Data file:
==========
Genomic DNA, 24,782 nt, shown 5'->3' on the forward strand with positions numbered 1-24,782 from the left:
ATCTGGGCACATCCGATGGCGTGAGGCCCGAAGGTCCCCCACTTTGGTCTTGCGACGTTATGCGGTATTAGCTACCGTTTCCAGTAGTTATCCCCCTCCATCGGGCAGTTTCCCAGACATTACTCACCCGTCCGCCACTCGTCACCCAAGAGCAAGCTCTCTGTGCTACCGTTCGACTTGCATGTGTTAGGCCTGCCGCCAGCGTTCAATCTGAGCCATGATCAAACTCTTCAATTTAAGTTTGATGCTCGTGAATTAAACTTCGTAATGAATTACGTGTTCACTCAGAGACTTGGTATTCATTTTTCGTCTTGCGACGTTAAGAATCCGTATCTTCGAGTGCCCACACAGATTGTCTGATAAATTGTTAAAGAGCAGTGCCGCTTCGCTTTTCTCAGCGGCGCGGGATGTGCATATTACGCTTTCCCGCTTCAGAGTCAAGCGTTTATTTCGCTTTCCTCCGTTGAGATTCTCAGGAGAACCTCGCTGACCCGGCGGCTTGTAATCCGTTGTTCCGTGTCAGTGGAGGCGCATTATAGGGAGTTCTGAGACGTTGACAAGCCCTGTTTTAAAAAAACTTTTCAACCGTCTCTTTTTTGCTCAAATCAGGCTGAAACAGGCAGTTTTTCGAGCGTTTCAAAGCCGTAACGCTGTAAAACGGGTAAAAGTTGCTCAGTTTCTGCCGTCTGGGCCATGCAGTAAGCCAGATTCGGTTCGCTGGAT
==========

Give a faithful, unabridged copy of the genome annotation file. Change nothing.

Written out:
Genomic DNA, 24,782 nt, shown 5'->3' on the forward strand with positions numbered 1-24,782 from the left:
ATCTGGGCACATCCGATGGCGTGAGGCCCGAAGGTCCCCCACTTTGGTCTTGCGACGTTATGCGGTATTAGCTACCGTTTCCAGTAGTTATCCCCCTCCATCGGGCAGTTTCCCAGACATTACTCACCCGTCCGCCACTCGTCACCCAAGAGCAAGCTCTCTGTGCTACCGTTCGACTTGCATGTGTTAGGCCTGCCGCCAGCGTTCAATCTGAGCCATGATCAAACTCTTCAATTTAAGTTTGATGCTCGTGAATTAAACTTCGTAATGAATTACGTGTTCACTCAGAGACTTGGTATTCATTTTTCGTCTTGCGACGTTAAGAATCCGTATCTTCGAGTGCCCACACAGATTGTCTGATAAATTGTTAAAGAGCAGTGCCGCTTCGCTTTTCTCAGCGGCGCGGGATGTGCATATTACGCTTTCCCGCTTCAGAGTCAAGCGTTTATTTCGCTTTCCTCCGTTGAGATTCTCAGGAGAACCTCGCTGACCCGGCGGCTTGTAATCCGTTGTTCCGTGTCAGTGGAGGCGCATTATAGGGAGTTCTGAGACGTTGACAAGCCCTGTTTTAAAAAAACTTTTCAACCGTCTCTTTTTTGCTCAAATCAGGCTGAAACAGGCAGTTTTTCGAGCGTTTCAAAGCCGTAACGCTGTAAAACGGGTAAAAGTTGCTCAGTTTCTGCCGTCTGGGCCATGCAGTAAGCCAGATTCGGTTCGCTGGAT